Short-term working and redundancies – what are the rules?
Most businesses are being adversely affected, directly or indirectly, by the rapid spread of the coronavirus. This is forcing many companies to take drastic action. So how can you go about reducing your company’s workforce and staffing costs in the right way during these difficult times?
The coronavirus, covid-19, or SARS-CoV-2 are all names for the virus currently spreading across the globe. No industry is left untouched, with the hospitality industry faring especially badly, not to mention the aviation industry which has been brought to screeching halt. Many other industries are not being left unscathed either.
The Swedish government is working to alleviate the pressure on Swedish companies to enable as many as possible to ride out the storm. Yet in spite of this, more and more companies are announcing redundancies due to the bleak short-term economic outlook, while many companies are at risk of going under if the tide does not turn soon. The government has relaxed the rules on short-term working to avoid mass redundancies and hopefully save as many companies as possible; maybe even yours.
Short-term lay offs
The new rules on short-term working come into effect on 7 April but apply from 16 March. In practice, short-term lay offs will halve employer payroll costs while ensuring employees receive more than 90 per cent of their salary. The remuneration offered can cover salaries of up to SEK 44,000 per month, which means that those with higher salaries can receive remuneration corresponding to a monthly salary of SEK 44,000.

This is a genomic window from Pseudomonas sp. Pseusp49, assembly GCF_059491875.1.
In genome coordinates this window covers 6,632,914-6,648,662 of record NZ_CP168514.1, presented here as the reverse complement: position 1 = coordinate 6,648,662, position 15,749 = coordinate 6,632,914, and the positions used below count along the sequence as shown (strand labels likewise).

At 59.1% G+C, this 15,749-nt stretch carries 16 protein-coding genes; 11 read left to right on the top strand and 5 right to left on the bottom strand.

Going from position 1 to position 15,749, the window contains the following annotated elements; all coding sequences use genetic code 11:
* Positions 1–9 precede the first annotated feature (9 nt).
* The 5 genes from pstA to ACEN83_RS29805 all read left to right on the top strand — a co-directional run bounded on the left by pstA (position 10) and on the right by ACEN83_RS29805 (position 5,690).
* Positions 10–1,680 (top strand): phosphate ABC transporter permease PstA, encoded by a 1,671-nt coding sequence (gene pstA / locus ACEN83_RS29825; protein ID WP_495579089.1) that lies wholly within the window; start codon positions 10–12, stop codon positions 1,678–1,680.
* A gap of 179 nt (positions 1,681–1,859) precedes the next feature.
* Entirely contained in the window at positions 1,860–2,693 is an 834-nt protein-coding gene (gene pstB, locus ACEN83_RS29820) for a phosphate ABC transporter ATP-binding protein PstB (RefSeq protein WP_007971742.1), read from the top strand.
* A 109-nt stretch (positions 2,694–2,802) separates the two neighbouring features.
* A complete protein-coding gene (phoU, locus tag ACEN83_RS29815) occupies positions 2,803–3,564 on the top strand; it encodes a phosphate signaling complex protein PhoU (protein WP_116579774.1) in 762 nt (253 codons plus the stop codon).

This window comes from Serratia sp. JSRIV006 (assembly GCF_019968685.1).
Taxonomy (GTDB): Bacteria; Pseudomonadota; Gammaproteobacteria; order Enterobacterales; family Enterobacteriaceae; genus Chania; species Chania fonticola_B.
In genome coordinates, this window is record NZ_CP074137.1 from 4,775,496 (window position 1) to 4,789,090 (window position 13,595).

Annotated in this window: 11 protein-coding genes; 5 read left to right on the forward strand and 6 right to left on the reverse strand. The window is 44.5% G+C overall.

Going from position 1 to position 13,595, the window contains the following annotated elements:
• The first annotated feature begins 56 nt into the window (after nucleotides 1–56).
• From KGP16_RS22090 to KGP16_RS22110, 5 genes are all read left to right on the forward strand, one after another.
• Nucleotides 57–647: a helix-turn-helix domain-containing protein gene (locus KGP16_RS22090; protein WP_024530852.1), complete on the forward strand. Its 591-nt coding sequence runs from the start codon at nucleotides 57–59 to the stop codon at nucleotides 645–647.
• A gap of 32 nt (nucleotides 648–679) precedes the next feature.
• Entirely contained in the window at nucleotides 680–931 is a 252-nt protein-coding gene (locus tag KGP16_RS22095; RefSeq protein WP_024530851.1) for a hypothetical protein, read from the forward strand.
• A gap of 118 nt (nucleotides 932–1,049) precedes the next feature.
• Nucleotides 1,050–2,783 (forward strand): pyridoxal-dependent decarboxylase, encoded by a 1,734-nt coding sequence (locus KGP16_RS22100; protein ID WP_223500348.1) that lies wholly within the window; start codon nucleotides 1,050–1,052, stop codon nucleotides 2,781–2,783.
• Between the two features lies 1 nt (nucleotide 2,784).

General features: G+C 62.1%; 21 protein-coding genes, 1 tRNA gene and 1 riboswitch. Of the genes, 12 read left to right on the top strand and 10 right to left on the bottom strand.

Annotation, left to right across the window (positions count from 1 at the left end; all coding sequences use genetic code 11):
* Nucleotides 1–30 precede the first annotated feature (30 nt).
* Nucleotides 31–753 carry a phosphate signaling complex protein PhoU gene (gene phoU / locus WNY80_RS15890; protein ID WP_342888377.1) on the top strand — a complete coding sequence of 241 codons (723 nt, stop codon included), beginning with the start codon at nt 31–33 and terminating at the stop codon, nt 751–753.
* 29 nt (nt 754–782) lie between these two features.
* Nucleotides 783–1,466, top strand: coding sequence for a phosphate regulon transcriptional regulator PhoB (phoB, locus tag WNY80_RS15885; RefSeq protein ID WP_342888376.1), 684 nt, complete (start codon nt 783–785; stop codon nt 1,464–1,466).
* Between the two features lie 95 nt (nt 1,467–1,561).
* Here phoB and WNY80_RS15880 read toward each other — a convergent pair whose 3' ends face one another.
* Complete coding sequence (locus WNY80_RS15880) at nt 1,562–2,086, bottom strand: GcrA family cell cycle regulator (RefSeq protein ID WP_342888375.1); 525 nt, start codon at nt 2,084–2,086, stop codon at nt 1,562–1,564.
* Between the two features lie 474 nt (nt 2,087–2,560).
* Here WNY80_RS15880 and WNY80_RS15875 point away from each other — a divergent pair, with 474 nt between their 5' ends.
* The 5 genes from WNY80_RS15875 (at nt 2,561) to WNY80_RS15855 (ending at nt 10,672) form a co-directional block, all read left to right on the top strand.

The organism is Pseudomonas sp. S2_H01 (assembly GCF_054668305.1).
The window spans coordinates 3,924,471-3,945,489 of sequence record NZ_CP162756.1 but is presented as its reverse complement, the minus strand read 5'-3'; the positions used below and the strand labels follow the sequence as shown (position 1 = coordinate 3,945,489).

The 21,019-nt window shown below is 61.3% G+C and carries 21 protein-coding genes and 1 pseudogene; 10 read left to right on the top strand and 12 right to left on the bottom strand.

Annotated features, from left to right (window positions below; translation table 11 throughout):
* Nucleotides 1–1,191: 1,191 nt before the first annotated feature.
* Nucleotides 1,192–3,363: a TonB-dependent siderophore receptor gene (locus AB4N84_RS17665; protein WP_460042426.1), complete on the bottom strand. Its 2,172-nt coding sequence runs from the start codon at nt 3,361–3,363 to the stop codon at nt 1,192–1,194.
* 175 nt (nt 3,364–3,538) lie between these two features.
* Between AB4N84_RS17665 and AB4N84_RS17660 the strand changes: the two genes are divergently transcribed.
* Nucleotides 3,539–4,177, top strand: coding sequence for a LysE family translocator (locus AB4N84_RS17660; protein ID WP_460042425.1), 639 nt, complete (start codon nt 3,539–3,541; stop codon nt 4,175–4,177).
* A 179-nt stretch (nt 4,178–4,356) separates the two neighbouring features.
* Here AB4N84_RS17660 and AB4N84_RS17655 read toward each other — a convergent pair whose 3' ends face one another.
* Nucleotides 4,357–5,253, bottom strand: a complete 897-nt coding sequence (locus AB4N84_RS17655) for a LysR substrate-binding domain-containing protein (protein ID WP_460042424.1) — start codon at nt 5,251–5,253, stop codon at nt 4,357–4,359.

The purpose of short-term working is to enable companies to retain their staff and get going again quickly once the situation improves. The Swedish state will bear three-quarters of the cost of staff whose working hours are reduced, which is a huge difference companied with short-term working, where the cost is shared equally between the state, the employer, and the employee.
Redundancies due to a lack of work
As an employer, you determine whether there is a lack of work. A lack of work is always an objective reason for redundancy, and the employer’s assessment is the one that applies. After determining that there is a lack of work, as an employer you have an obligation to manage this correctly.
There are many steps to go through, and the redundancy process must be managed correctly and in the right order. In this situation, it is important to consider the following points:
- The obligation to offer relocation prior to redundancy
- Priority rules
- Special rules for small businesses
- The obligation to negotiate with the union
- The obligation to give notice
The right to re-employment
As an employer, you need to be aware of the rights that the staff who you make redundant due to a lack of work have in respect of re-employment. The right of re-employment or preferential right applies throughout the redundancy period and nine months thereafter.
We have rules, laws, and collective agreements to ensure that this process is managed correctly. As an employer, you have an obligation to familiarise yourself with these and to act correctly.
If you feel you need support on these issues, Azets can help!